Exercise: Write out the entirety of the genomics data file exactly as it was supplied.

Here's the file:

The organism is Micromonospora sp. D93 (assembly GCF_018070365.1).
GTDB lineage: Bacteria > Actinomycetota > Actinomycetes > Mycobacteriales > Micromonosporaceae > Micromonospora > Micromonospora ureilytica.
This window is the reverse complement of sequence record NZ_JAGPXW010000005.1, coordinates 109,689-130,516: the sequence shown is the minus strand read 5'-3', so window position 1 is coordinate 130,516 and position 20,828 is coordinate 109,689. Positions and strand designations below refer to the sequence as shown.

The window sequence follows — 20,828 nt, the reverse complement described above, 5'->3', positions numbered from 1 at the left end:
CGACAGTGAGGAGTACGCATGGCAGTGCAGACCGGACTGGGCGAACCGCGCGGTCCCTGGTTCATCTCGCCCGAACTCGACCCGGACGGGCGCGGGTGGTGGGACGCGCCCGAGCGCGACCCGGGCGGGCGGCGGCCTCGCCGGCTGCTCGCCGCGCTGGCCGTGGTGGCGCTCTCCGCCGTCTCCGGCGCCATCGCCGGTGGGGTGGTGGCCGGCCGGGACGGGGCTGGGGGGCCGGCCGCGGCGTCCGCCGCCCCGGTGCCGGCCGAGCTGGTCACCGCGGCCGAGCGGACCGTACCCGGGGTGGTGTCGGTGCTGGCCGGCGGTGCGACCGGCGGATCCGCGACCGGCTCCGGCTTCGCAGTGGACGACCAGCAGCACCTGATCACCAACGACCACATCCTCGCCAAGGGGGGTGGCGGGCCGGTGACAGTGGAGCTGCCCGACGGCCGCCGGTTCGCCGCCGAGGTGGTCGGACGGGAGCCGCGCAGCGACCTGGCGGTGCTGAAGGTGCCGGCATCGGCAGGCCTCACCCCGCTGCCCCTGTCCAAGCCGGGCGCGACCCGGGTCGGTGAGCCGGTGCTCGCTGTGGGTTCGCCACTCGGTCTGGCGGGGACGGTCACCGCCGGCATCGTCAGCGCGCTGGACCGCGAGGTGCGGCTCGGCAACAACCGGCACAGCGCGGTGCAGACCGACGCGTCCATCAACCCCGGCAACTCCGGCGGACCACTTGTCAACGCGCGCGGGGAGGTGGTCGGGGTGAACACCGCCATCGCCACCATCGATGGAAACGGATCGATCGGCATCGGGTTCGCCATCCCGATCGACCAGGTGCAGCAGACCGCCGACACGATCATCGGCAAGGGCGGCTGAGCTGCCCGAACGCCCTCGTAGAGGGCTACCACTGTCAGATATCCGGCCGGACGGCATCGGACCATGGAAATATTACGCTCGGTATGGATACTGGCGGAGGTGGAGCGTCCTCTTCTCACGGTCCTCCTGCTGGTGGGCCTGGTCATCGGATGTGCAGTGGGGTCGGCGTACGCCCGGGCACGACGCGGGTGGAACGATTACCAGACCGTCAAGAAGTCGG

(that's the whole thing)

The organism is Micromonospora sp. D93 (assembly GCF_018070365.1).
GTDB lineage: Bacteria > Actinomycetota > Actinomycetes > Mycobacteriales > Micromonosporaceae > Micromonospora > Micromonospora ureilytica.
This window is the reverse complement of sequence record NZ_JAGPXW010000005.1, coordinates 109,689-130,516: the sequence shown is the minus strand read 5'-3', so window position 1 is coordinate 130,516 and position 20,828 is coordinate 109,689. Positions and strand designations below refer to the sequence as shown.

The window sequence follows — 20,828 nt, the reverse complement described above, 5'->3', positions numbered from 1 at the left end:
CGACAGTGAGGAGTACGCATGGCAGTGCAGACCGGACTGGGCGAACCGCGCGGTCCCTGGTTCATCTCGCCCGAACTCGACCCGGACGGGCGCGGGTGGTGGGACGCGCCCGAGCGCGACCCGGGCGGGCGGCGGCCTCGCCGGCTGCTCGCCGCGCTGGCCGTGGTGGCGCTCTCCGCCGTCTCCGGCGCCATCGCCGGTGGGGTGGTGGCCGGCCGGGACGGGGCTGGGGGGCCGGCCGCGGCGTCCGCCGCCCCGGTGCCGGCCGAGCTGGTCACCGCGGCCGAGCGGACCGTACCCGGGGTGGTGTCGGTGCTGGCCGGCGGTGCGACCGGCGGATCCGCGACCGGCTCCGGCTTCGCAGTGGACGACCAGCAGCACCTGATCACCAACGACCACATCCTCGCCAAGGGGGGTGGCGGGCCGGTGACAGTGGAGCTGCCCGACGGCCGCCGGTTCGCCGCCGAGGTGGTCGGACGGGAGCCGCGCAGCGACCTGGCGGTGCTGAAGGTGCCGGCATCGGCAGGCCTCACCCCGCTGCCCCTGTCCAAGCCGGGCGCGACCCGGGTCGGTGAGCCGGTGCTCGCTGTGGGTTCGCCACTCGGTCTGGCGGGGACGGTCACCGCCGGCATCGTCAGCGCGCTGGACCGCGAGGTGCGGCTCGGCAACAACCGGCACAGCGCGGTGCAGACCGACGCGTCCATCAACCCCGGCAACTCCGGCGGACCACTTGTCAACGCGCGCGGGGAGGTGGTCGGGGTGAACACCGCCATCGCCACCATCGATGGAAACGGATCGATCGGCATCGGGTTCGCCATCCCGATCGACCAGGTGCAGCAGACCGCCGACACGATCATCGGCAAGGGCGGCTGAGCTGCCCGAACGCCCTCGTAGAGGGCTACCACTGTCAGATATCCGGCCGGACGGCATCGGACCATGGAAATATTACGCTCGGTATGGATACTGGCGGAGGTGGAGCGTCCTCTTCTCACGGTCCTCCTGCTGGTGGGCCTGGTCATCGGATGTGCAGTGGGGTCGGCGTACGCCCGGGCACGACGCGGGTGGAACGATTACCAGACCGTCAAGAAGTCGG